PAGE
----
The decision of the Court of Appeal in Lie v Mohile  EWCA Civ 728 has again highlighted Court’s robust approach to interpreting the Landlord and Tenant Act 1954 (the Act), and illustrated the difficulties that a business tenant in shared occupation may face when making an application for a new tenancy.
In this case, the premises were occupied by two general practitioners pursuant to a partnership agreement. The premises were owned by the Defendant, who granted a periodic tenancy to himself and the Claimant as joint tenants in order to carry on the partnership business. Following a dispute, the Defendant attempted to dissolve the partnership and terminate the tenancy. The Claimant issued an application under Section 24 of the Act, seeking the grant of a new tenancy alone for a term of 15 years. It was held, however, that the application, made by only one of the two business partners occupying the property, was invalid.
The Court considered the case of Jacobs v Chaudhuri  2 QB 470, which provides binding authority that both joint tenants must join in any application for a new tenancy under the Act unless they can benefit from one of the statutory exceptions.
In this instance, the relevant provision is contained within Section 41A of the Act, which provides an exception for partnerships where not all of the joint tenants continue to use the premises for the purpose of the partnership business. However, in order to rely on this exception, the following criteria must be satisfied for an application:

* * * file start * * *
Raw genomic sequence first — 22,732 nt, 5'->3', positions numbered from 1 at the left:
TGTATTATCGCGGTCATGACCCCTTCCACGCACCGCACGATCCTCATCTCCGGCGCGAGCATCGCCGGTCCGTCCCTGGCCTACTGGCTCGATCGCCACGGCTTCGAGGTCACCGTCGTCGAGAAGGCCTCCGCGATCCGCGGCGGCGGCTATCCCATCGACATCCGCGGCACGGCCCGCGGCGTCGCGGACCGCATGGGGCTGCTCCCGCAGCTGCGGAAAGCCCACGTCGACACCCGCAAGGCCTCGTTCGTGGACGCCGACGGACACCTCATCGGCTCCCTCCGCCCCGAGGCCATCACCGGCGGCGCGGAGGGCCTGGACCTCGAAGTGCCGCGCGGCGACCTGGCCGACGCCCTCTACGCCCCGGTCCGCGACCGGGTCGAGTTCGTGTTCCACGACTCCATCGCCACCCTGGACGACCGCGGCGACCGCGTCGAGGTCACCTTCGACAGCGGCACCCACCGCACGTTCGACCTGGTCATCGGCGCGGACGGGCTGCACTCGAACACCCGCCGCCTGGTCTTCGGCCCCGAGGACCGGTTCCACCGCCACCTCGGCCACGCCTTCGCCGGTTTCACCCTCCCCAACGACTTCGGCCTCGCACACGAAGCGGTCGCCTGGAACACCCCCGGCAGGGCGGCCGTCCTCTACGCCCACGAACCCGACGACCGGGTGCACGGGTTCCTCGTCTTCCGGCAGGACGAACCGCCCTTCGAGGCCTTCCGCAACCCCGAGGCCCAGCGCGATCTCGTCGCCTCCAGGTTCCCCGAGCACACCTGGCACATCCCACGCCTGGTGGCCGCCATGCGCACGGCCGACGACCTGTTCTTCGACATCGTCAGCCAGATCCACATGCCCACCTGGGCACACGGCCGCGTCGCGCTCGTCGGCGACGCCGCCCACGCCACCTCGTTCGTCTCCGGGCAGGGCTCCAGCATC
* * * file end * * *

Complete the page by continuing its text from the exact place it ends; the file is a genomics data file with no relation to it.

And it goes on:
- The lease must be vested in by at least two joint tenants;
- The demise must include property occupied for the purpose of the business;
- The business must, at some time during the tenancy, have been carried on in partnership by all of the joint tenants; and
- The business now must be carried on by at least one of the joint tenants, either alone or in partnership with others, with no part of the property being occupied under the tenancy for the purpose of a business carried on by the other joint tenant.
This exception often proves beneficial for professional partnerships in which one or more of the partners no longer uses the premises, for example, due to retirement. In this case, however, it was held that the fourth condition was not satisfied; the premises continued to be occupied by both partners for the purpose of the partnership business. Although the Court recognised the potential unfairness that could be caused by Jacobs v Chauduri, it was noted that the exception in Section 41A goes some way to addressing this issue and thus should not be subject to judicial expansion.
This decision serves as a crucial reminder to professional partnerships and others operating from shared premises, highlighting the need to give full consideration to the legal structure and extent of property ownership at the outset.
For further information regarding shared occupation and business tenancies or any other property and construction matter, please contact the Edwin Coe Property team.
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